The answer comes back to the guidelines and the fact that they scale with income while the actual cost of raising a child does not.
The correct way to remedy this is to determine the actual cost of raising a child. Further, only variable costs, (i.e., costs that increase as the child spends more time with one parent) should be considered.
This would include:
- other things of that nature.
The actual cost of housing, cost of a vehicle payment, and other fixed costs that do not vary as the child spends more time with one parent should not be considered because both parents are required to provide these things regardless of the actual amount of time spent with the child.
Once this cost has been determined, the guidelines would be easy to apply.
Let us assume that the total variable costs to raise a child are $600 monthly or $20 per day. If each parent has 15 days per month with the child, they are each paying half of the child’s variable costs and no child support should be awarded.
If one of the parents has one extra day, he/she should be reimbursed $20 for the additional costs. If that parent has five extra days, the amount would be $100, and so forth.
Medical insurance would initially be paid by the parent who has access to the lowest cost plan, and the other parent would reimburse them for one half of that cost.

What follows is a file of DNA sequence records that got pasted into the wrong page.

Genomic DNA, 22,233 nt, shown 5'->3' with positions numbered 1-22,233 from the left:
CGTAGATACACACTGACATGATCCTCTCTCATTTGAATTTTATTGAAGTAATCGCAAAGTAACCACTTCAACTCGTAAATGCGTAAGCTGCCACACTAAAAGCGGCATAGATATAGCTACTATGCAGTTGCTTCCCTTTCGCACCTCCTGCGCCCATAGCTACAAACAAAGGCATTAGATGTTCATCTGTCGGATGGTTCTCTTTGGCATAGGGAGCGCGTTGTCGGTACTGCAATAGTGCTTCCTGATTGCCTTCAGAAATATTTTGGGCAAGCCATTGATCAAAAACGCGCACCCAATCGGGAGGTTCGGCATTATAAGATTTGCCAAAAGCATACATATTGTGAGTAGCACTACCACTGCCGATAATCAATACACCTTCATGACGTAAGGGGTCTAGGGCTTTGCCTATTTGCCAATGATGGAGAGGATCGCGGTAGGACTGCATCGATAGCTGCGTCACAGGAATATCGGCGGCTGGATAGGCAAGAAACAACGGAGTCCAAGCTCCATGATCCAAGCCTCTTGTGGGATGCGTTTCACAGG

Medical bills would be handled in similar fashion.
In cases where the non-primary parent is a low-income worker, the basic child support amount would be scaled down so as not to force that parent into poverty unless it has been proven that he/she is willfully unemployed or underemployed.
Should that parent obtain more gainful employment in the future, it would make sense to increase the amount but only up to the actual cost of raising the child(ren) as outlined above.
Now you’re probably thinking, what if one parent is making $250,000 per year while the other parent is only making $20,000 per year? Isn’t that doing a massive injustice to the parent that chose to sacrifice their career and stay at home to raise the children?
The answer is: not at all. Iowa still has alimony laws on the books that would address significant disparities in income properly rather than embedding it in the child support guidelines.
By removing the alimony component that is currently embedded in child support calculations and addressing large disparities in income properly via the existing alimony laws, we eliminate the largest source of conflict found in the family court system.
Without large amounts of money being tied directly to the amount of time spent with the children, parents are far less likely to engage in the lengthy and heated custody battles that permanently scar and emotionally wound Iowa’s children.
I can think of no better reason for reform than that.
Written by Matthew Hickok, FUAN Chairman, Custodial Reform Committee (CRC)
Matthew Hickok is a 2015 graduate of the University of Northern Iowa with a degree in statistics and actuarial science and is employed at Transamerica in Cedar Rapids.
He is passionate about math, health and fitness, traveling, planning romantic dates, basketball, and family law reform.